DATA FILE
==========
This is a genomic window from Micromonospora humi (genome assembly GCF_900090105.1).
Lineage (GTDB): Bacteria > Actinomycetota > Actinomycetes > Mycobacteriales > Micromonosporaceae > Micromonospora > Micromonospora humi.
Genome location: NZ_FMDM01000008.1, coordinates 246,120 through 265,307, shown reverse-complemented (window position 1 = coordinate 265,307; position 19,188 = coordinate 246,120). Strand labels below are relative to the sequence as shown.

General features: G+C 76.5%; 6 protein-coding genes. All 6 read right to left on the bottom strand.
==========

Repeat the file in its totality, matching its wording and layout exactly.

This is a genomic window from Micromonospora humi (genome assembly GCF_900090105.1).
Lineage (GTDB): Bacteria > Actinomycetota > Actinomycetes > Mycobacteriales > Micromonosporaceae > Micromonospora > Micromonospora humi.
Genome location: NZ_FMDM01000008.1, coordinates 246,120 through 265,307, shown reverse-complemented (window position 1 = coordinate 265,307; position 19,188 = coordinate 246,120). Strand labels below are relative to the sequence as shown.

General features: G+C 76.5%; 6 protein-coding genes. All 6 read right to left on the bottom strand.